Reviewed Aug 12, 2012
Ronan Doyle’s review:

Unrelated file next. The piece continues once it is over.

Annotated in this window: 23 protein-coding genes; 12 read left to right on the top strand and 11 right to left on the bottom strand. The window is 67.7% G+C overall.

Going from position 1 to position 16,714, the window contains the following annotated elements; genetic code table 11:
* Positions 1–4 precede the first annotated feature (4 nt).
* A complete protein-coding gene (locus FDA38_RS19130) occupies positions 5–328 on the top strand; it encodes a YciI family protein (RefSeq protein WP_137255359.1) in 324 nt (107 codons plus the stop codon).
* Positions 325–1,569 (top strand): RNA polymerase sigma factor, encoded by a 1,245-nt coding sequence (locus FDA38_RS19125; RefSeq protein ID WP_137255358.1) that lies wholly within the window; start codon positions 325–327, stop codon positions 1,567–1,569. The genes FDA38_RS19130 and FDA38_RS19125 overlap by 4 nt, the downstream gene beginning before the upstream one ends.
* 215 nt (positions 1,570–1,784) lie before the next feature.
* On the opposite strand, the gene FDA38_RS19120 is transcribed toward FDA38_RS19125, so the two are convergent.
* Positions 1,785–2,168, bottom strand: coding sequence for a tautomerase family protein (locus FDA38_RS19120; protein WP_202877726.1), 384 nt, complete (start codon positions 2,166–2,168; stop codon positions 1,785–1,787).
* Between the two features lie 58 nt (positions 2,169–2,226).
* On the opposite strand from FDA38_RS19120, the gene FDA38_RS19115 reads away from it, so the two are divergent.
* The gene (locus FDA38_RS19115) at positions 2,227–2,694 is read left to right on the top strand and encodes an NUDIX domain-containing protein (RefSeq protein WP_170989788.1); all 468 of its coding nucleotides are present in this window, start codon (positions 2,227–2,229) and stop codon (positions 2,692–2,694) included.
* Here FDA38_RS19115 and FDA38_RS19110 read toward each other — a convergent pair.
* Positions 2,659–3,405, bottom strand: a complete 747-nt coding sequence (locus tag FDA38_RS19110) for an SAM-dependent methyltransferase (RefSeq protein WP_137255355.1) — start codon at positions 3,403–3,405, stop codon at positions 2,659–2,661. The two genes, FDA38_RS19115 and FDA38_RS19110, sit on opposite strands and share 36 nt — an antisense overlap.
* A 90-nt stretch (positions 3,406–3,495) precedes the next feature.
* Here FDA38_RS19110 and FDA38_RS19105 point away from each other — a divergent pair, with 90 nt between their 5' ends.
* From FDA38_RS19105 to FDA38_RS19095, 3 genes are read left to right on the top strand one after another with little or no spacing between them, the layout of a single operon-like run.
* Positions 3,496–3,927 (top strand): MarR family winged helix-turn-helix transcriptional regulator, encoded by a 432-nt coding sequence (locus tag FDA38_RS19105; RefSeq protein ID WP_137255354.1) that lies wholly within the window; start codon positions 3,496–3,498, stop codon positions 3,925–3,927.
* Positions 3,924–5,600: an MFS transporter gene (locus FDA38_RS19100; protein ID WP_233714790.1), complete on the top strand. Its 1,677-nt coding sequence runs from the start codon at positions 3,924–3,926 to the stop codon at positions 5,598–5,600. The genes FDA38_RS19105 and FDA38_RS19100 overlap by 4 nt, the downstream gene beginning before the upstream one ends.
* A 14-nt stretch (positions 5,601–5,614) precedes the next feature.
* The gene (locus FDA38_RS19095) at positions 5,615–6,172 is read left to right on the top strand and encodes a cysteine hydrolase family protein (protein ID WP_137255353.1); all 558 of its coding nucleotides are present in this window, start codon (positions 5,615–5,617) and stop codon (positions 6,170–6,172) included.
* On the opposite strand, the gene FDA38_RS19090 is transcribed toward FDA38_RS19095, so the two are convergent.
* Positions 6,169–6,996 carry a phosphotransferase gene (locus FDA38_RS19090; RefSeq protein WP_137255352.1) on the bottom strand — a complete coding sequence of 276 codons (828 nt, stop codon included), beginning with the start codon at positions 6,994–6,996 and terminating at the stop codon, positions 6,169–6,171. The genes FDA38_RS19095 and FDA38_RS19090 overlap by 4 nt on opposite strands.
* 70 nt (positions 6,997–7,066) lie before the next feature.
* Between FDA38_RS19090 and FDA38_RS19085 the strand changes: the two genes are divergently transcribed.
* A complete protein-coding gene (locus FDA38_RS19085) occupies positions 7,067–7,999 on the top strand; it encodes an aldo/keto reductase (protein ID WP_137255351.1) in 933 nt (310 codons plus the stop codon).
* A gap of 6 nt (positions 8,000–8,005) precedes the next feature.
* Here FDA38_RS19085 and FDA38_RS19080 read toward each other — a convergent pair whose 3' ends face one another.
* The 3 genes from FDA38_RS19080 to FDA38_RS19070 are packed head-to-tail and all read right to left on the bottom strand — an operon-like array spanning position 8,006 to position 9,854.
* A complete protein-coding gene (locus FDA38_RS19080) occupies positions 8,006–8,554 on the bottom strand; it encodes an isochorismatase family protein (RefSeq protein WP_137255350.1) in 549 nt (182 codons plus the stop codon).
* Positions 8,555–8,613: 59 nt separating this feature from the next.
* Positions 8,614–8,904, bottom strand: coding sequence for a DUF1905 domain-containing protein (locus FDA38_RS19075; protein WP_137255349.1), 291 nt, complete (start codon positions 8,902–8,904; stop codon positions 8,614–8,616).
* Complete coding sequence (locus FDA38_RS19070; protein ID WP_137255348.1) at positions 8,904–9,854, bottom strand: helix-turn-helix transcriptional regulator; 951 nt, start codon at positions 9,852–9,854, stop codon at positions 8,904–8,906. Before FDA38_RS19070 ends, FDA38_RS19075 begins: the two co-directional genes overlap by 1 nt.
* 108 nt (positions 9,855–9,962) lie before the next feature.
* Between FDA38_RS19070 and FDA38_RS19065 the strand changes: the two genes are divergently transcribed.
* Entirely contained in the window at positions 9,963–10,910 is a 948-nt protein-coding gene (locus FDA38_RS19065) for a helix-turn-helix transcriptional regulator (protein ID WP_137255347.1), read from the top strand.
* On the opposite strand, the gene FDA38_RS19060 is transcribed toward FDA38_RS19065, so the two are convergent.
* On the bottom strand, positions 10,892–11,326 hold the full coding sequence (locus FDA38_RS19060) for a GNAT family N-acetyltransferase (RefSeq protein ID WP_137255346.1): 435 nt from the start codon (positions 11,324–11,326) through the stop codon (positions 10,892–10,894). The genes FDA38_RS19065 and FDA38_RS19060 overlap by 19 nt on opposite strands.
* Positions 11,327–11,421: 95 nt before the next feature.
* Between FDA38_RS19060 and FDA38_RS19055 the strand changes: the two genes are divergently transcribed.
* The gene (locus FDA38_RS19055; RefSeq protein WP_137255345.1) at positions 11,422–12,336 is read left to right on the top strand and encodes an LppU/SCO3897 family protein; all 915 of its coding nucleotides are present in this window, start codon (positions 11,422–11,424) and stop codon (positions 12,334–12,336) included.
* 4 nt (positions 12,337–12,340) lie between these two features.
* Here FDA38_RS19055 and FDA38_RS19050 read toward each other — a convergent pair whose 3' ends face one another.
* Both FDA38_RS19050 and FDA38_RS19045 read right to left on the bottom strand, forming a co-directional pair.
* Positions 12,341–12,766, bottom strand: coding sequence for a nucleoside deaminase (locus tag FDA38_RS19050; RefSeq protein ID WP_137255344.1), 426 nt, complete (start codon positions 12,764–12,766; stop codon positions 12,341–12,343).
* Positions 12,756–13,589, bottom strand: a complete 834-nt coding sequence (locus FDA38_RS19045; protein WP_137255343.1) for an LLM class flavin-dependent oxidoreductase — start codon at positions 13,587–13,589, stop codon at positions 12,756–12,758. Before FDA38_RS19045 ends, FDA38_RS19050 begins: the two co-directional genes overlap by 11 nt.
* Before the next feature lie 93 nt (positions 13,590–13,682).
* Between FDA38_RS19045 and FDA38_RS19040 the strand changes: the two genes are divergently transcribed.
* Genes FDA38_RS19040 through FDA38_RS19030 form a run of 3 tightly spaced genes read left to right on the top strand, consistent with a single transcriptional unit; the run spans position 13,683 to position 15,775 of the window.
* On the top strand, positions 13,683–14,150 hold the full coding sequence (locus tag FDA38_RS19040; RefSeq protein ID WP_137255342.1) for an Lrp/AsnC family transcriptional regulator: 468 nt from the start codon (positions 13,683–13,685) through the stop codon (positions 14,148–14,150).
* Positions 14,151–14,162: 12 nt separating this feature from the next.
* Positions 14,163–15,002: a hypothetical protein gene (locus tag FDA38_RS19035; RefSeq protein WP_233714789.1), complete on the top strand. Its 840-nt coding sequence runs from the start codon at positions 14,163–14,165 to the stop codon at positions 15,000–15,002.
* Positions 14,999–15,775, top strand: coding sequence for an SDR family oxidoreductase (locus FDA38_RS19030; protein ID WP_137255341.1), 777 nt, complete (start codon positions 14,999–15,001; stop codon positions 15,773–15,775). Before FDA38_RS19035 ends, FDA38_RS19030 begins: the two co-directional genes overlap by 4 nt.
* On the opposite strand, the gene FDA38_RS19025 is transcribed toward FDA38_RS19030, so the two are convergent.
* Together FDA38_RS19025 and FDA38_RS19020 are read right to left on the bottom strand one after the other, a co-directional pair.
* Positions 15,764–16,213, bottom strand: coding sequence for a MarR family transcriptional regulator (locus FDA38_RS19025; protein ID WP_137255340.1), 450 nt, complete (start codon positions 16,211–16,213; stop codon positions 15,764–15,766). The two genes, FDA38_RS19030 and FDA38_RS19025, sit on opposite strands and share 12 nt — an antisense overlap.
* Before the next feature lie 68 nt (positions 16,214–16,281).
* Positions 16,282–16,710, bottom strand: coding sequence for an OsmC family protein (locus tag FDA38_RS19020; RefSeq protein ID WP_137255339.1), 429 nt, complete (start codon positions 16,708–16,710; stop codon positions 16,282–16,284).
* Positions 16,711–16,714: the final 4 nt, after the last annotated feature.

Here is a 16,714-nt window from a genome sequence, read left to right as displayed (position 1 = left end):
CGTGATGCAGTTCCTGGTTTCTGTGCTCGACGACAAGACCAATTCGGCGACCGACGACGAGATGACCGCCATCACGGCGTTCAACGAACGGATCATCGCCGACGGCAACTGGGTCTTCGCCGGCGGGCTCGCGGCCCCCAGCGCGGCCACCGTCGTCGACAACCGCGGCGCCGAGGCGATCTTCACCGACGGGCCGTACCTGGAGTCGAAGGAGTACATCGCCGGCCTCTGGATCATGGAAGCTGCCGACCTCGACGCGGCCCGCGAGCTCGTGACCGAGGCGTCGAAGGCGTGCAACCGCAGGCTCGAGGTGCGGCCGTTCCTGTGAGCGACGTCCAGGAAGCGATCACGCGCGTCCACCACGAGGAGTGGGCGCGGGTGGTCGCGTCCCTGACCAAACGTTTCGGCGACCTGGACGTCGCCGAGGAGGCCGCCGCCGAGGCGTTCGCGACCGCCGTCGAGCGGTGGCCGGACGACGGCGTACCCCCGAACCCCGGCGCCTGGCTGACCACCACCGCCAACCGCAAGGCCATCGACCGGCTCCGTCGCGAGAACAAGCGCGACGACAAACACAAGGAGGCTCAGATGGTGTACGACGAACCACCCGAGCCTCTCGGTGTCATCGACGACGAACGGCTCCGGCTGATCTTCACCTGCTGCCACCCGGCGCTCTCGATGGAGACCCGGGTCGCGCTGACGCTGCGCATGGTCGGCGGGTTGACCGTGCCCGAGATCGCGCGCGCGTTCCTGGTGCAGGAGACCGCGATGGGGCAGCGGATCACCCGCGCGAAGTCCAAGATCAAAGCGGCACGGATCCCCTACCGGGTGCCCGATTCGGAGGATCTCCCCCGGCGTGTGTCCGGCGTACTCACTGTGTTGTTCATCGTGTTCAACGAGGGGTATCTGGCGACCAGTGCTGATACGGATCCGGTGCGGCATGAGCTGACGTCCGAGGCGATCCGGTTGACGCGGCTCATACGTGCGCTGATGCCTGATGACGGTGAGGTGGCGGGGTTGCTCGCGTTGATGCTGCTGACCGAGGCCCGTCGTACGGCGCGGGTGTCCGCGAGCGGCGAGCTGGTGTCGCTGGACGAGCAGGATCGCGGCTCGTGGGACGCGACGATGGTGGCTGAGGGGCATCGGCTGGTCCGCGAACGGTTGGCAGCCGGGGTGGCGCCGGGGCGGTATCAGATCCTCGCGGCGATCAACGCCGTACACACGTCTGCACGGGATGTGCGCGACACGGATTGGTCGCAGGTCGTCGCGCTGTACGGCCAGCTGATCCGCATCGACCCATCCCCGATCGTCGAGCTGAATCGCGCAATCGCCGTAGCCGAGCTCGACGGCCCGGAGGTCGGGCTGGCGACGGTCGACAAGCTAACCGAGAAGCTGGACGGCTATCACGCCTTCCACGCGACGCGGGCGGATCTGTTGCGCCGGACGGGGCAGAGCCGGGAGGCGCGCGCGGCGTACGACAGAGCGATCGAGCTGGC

Successfully acclaimed though adaptations of his own novels might be, Ian McEwan has found small fortune in the realms of screenwriting, his films Soursweet and The Ploughman’s Lunch very little-known works indeed. In the case of The Good Son this obscurity is for the better, its pitting of Macaulay Culkin and Elijah Wood against each other as cousins, one of whom is distinctly evil, yielding just a flaccid show of amateur horror and dull storytelling. The young Culkin and Wood show plentiful promise at this early point in their respective careers, but the material can only take them so far, McEwan’s plotting sapping the life from an already stilted, uninteresting story of juvenile malice. An overused staple of horror cinema, the enfant terrible requires far better motivation than McEwan ever manages to muster, leaving The Good Son a strangely pointless, narratively staid exercise that wastes the talents of its confident child actors.